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26 Jan 2009

melasma (hormonal pigmentation)
What causes this condition and what can i do to eliminate the dark patches?
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Anti-ageing expert
Anti-ageing expert

01 Jan 0001

Hi Annie, thank you for the question.

I must start by commenting that your best advice would be to consult an aesthetic doctor or a cosmetic dermatologist who can examine the areas of concern and prescribe the appropriate treatment.

Melasma also called Chloasma is a common acquired benign, symmetric form of hyperpigmentation found primarily in adult women. The exact cause of Melasma is unknown but sunlight exposure seems to be relevant, and its onset is often related to pregnancy, or the use of oral contraceptives. A women not on OC’s or pregnant may develop Melasma in the setting of significant repeated sun exposure, and especially if she is dark skinned or toned (men occasionally develop Melasma).
Melasma is characterized by symmetric, uniformly hyperpigmented, sharply defined patches on the face in the sun exposed areas. They appear as large patches or as confetti like macules (smaller patches). Melasma commonly affects the upper lip, cheeks, and forehead, but other areas may be affected.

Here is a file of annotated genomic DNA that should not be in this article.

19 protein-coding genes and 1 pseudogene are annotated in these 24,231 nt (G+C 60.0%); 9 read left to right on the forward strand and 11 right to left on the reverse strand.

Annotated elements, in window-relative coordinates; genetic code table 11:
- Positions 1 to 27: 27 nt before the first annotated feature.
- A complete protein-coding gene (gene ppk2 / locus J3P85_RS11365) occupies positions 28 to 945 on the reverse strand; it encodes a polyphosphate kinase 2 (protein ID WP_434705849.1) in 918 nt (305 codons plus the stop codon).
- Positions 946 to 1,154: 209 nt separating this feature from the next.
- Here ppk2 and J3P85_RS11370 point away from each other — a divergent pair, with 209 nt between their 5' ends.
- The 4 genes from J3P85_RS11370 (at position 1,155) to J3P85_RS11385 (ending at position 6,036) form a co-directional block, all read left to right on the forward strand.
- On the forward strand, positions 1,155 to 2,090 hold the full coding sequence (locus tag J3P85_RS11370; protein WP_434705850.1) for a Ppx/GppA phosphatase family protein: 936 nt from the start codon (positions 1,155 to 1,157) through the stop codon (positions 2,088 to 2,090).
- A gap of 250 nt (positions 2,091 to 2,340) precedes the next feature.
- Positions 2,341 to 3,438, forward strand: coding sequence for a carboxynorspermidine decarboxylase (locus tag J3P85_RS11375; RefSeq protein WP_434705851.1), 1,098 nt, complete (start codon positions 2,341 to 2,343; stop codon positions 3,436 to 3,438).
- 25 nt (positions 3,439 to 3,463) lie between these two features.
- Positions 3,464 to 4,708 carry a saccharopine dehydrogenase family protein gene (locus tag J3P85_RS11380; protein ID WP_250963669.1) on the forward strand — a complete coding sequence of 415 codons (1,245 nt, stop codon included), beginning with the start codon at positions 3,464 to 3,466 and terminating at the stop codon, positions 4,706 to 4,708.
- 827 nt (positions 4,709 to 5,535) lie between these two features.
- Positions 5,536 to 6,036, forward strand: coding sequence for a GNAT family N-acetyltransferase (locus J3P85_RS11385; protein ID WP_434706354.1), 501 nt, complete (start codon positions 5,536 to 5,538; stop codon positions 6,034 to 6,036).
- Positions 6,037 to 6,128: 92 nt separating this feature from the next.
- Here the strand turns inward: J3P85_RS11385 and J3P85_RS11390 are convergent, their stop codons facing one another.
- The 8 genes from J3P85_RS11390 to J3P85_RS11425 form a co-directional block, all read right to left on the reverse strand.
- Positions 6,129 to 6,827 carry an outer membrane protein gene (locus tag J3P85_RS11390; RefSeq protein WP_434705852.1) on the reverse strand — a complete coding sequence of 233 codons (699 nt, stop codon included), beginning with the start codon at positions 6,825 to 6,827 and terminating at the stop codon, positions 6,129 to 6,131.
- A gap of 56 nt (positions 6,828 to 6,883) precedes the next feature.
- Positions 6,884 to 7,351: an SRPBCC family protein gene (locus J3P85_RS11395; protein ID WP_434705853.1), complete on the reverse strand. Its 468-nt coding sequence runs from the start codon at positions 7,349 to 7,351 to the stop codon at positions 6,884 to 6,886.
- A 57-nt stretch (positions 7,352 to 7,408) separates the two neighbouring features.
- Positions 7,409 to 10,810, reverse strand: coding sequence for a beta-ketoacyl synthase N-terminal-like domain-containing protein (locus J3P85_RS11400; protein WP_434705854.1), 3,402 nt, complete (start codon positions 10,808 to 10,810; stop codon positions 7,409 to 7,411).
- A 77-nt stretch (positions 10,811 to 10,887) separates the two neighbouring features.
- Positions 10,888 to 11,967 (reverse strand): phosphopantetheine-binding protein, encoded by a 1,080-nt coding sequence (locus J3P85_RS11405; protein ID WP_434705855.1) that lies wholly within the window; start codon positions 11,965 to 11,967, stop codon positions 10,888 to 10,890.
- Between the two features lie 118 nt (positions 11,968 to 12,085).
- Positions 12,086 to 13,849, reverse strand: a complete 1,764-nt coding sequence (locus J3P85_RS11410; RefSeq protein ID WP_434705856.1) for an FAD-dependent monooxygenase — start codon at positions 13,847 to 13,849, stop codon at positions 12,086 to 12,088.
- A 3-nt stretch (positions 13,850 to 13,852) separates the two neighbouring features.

The treatment encompasses a number of modalities:

The use of oral contraceptives or hormones should be avoided or stopped (discuss alternatives with your doctor)

Sun avoidance and adequate sun protection: SPF 30 or higher applied regularly that contains zinc oxide and/or titanium dioxide (my personal preference is Heliocare SPF 50)

Topical therapy:
Hydroquinone (2 to 4 %)
Topical creams – should contain glycolic acid, mandelic acid, vitamin A, vitamin C, kajoic acid, mulberry root extracts, citric acid, lactic acid, etc. and these ingredients can be found in NeoStrata’s Pigmentation Lightening Gel (night application) and Brightening Cream SPF 15 (day application).
Glycolic acid peels and mandelic acid peels (these 2 may be used in combination).

Technology Based Treatments:
Both laser (Fraxel, Ultrapulse FX, Palomar Starlux) and IPL based (Syneron eMax or eLight) may be used, but with caution. The operator of these machines must have experience with diagnosing and treating this form of pigmentation.

Often Melasma responds to combining all of the treatments starting with the topical regime (3 to 6 months) before considering technology.
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